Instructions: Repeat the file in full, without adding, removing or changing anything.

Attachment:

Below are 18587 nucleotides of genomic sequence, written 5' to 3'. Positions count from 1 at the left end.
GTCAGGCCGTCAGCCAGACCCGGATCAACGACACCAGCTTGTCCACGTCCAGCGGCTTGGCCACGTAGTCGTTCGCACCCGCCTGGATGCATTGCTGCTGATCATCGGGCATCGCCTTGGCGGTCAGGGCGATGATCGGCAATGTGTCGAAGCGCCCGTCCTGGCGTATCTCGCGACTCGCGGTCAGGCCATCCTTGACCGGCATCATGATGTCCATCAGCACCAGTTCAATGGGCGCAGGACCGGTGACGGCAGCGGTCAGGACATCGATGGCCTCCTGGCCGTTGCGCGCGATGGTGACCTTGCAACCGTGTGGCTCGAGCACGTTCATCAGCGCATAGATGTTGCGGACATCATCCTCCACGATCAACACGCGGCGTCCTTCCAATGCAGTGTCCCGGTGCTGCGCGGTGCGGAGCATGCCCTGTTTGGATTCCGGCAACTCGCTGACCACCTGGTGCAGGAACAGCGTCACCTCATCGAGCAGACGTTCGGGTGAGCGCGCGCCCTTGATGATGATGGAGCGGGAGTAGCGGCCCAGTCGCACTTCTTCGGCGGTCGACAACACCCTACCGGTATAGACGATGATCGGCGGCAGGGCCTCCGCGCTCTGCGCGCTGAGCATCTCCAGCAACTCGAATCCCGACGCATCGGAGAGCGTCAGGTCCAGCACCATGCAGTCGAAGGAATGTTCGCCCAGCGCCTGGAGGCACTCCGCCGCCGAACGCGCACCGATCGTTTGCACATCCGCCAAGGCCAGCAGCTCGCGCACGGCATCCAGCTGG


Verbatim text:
Below are 18587 nucleotides of genomic sequence, written 5' to 3'. Positions count from 1 at the left end.
GTCAGGCCGTCAGCCAGACCCGGATCAACGACACCAGCTTGTCCACGTCCAGCGGCTTGGCCACGTAGTCGTTCGCACCCGCCTGGATGCATTGCTGCTGATCATCGGGCATCGCCTTGGCGGTCAGGGCGATGATCGGCAATGTGTCGAAGCGCCCGTCCTGGCGTATCTCGCGACTCGCGGTCAGGCCATCCTTGACCGGCATCATGATGTCCATCAGCACCAGTTCAATGGGCGCAGGACCGGTGACGGCAGCGGTCAGGACATCGATGGCCTCCTGGCCGTTGCGCGCGATGGTGACCTTGCAACCGTGTGGCTCGAGCACGTTCATCAGCGCATAGATGTTGCGGACATCATCCTCCACGATCAACACGCGGCGTCCTTCCAATGCAGTGTCCCGGTGCTGCGCGGTGCGGAGCATGCCCTGTTTGGATTCCGGCAACTCGCTGACCACCTGGTGCAGGAACAGCGTCACCTCATCGAGCAGACGTTCGGGTGAGCGCGCGCCCTTGATGATGATGGAGCGGGAGTAGCGGCCCAGTCGCACTTCTTCGGCGGTCGACAACACCCTACCGGTATAGACGATGATCGGCGGCAGGGCCTCCGCGCTCTGCGCGCTGAGCATCTCCAGCAACTCGAATCCCGACGCATCGGAGAGCGTCAGGTCCAGCACCATGCAGTCGAAGGAATGTTCGCCCAGCGCCTGGAGGCACTCCGCCGCCGAACGCGCACCGATCGTTTGCACATCCGCCAAGGCCAGCAGCTCGCGCACGGCATCCAGCTGG